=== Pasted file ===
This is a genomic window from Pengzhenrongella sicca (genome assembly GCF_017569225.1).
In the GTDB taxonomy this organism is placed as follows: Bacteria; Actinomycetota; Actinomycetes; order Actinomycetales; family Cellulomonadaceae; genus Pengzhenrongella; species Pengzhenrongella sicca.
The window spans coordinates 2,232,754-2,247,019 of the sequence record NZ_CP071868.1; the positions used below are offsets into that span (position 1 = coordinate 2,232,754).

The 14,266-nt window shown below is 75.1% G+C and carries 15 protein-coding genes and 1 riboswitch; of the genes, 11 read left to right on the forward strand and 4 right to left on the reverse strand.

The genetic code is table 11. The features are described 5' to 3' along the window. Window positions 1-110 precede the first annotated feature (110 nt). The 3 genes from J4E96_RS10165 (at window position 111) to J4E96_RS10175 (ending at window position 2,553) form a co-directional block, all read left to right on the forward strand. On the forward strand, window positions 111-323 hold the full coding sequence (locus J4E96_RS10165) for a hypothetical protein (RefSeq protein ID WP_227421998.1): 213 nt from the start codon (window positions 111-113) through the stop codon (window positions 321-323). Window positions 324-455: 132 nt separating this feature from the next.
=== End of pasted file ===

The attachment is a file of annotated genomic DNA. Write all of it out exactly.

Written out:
This is a genomic window from Pengzhenrongella sicca (genome assembly GCF_017569225.1).
In the GTDB taxonomy this organism is placed as follows: Bacteria; Actinomycetota; Actinomycetes; order Actinomycetales; family Cellulomonadaceae; genus Pengzhenrongella; species Pengzhenrongella sicca.
The window spans coordinates 2,232,754-2,247,019 of the sequence record NZ_CP071868.1; the positions used below are offsets into that span (position 1 = coordinate 2,232,754).

The 14,266-nt window shown below is 75.1% G+C and carries 15 protein-coding genes and 1 riboswitch; of the genes, 11 read left to right on the forward strand and 4 right to left on the reverse strand.

The genetic code is table 11. The features are described 5' to 3' along the window. Window positions 1-110 precede the first annotated feature (110 nt). The 3 genes from J4E96_RS10165 (at window position 111) to J4E96_RS10175 (ending at window position 2,553) form a co-directional block, all read left to right on the forward strand. On the forward strand, window positions 111-323 hold the full coding sequence (locus J4E96_RS10165) for a hypothetical protein (RefSeq protein ID WP_227421998.1): 213 nt from the start codon (window positions 111-113) through the stop codon (window positions 321-323). Window positions 324-455: 132 nt separating this feature from the next.